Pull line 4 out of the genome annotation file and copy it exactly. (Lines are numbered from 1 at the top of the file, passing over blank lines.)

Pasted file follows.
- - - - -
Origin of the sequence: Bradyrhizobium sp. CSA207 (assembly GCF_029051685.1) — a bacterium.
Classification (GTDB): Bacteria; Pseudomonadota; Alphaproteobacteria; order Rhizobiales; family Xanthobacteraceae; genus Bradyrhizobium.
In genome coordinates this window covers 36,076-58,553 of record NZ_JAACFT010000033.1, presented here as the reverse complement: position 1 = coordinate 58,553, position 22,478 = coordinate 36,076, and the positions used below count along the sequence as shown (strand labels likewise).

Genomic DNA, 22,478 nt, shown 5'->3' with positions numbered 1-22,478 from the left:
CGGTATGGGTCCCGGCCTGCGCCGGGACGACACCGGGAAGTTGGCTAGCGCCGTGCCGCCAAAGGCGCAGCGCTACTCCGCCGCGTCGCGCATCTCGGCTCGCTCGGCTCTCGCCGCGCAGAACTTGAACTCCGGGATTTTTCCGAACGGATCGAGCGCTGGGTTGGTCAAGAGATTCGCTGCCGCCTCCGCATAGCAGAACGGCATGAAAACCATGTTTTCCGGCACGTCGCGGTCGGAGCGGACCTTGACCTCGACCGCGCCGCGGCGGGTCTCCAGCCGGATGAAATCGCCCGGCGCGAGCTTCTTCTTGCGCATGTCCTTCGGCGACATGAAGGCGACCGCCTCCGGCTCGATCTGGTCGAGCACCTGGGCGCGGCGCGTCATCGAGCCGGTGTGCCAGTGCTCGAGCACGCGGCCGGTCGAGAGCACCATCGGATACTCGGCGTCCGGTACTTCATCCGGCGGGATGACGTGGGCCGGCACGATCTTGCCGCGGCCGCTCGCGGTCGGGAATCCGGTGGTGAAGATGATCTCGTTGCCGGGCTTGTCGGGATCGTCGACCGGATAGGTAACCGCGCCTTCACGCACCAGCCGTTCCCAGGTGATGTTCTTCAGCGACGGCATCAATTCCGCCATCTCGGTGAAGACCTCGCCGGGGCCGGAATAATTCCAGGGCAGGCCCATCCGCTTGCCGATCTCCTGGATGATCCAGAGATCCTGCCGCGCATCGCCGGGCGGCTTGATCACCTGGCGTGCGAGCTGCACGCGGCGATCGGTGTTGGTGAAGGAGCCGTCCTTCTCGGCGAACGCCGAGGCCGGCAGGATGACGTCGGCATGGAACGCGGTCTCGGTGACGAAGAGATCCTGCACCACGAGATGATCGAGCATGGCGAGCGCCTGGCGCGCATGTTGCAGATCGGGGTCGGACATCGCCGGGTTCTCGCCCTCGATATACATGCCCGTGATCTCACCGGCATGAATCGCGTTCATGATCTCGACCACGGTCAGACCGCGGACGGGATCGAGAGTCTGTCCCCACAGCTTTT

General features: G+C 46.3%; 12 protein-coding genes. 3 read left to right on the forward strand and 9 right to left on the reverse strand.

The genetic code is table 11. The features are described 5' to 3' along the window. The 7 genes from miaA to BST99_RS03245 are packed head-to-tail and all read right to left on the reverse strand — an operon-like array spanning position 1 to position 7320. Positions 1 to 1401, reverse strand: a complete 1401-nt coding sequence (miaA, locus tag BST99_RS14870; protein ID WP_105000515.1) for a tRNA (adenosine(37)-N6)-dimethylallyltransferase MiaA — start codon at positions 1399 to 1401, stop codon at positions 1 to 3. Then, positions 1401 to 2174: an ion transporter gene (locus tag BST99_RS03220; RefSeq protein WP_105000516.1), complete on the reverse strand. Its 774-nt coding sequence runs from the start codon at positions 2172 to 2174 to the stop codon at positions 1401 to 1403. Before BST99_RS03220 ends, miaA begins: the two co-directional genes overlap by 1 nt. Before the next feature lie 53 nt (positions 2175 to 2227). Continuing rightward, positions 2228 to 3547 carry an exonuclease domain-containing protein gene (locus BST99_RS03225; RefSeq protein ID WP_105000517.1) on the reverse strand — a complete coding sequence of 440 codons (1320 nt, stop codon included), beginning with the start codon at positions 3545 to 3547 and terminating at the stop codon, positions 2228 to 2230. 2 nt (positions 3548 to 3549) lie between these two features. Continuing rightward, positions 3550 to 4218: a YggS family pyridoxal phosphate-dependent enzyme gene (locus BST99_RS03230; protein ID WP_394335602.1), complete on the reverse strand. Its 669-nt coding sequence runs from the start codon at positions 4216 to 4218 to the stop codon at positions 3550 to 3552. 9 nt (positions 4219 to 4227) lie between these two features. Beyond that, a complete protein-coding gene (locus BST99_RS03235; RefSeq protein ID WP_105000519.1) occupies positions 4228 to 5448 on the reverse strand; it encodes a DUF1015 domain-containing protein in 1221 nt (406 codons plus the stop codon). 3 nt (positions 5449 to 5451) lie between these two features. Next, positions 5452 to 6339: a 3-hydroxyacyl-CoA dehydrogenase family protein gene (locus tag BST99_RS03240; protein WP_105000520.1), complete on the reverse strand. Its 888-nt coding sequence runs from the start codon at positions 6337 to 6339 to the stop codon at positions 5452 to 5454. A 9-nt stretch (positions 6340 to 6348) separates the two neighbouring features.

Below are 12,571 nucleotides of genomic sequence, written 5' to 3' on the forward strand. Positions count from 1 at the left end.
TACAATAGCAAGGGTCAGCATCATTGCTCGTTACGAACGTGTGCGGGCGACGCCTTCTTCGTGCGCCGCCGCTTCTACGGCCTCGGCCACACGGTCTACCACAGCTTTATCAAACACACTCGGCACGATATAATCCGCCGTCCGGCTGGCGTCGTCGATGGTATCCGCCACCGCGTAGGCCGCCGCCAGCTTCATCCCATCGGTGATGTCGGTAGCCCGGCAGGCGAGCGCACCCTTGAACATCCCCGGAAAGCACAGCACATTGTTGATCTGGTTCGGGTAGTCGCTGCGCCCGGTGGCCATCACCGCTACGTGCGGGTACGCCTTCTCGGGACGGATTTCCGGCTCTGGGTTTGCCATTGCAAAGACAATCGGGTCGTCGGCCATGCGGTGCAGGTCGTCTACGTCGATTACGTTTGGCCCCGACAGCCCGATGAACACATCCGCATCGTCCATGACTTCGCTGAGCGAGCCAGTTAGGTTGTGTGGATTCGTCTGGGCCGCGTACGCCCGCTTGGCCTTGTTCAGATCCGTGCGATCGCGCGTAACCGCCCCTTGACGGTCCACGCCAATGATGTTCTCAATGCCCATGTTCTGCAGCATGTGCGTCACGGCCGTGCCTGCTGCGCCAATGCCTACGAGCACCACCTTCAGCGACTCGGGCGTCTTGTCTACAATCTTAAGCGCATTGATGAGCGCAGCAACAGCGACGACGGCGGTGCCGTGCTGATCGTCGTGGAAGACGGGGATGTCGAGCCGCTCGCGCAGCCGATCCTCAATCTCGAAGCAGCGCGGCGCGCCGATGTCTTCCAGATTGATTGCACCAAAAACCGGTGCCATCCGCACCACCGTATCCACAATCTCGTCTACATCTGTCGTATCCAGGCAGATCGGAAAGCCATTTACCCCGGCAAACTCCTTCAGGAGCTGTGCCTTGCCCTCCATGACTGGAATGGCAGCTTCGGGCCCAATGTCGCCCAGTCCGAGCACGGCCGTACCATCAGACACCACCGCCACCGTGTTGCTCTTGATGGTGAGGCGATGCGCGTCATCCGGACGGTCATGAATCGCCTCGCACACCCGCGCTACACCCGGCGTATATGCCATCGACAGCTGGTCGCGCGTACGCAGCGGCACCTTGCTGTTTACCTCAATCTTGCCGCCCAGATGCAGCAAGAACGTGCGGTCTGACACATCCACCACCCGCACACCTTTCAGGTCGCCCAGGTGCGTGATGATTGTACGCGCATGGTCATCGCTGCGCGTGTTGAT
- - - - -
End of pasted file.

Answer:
Genomic DNA, 22,478 nt, shown 5'->3' with positions numbered 1-22,478 from the left: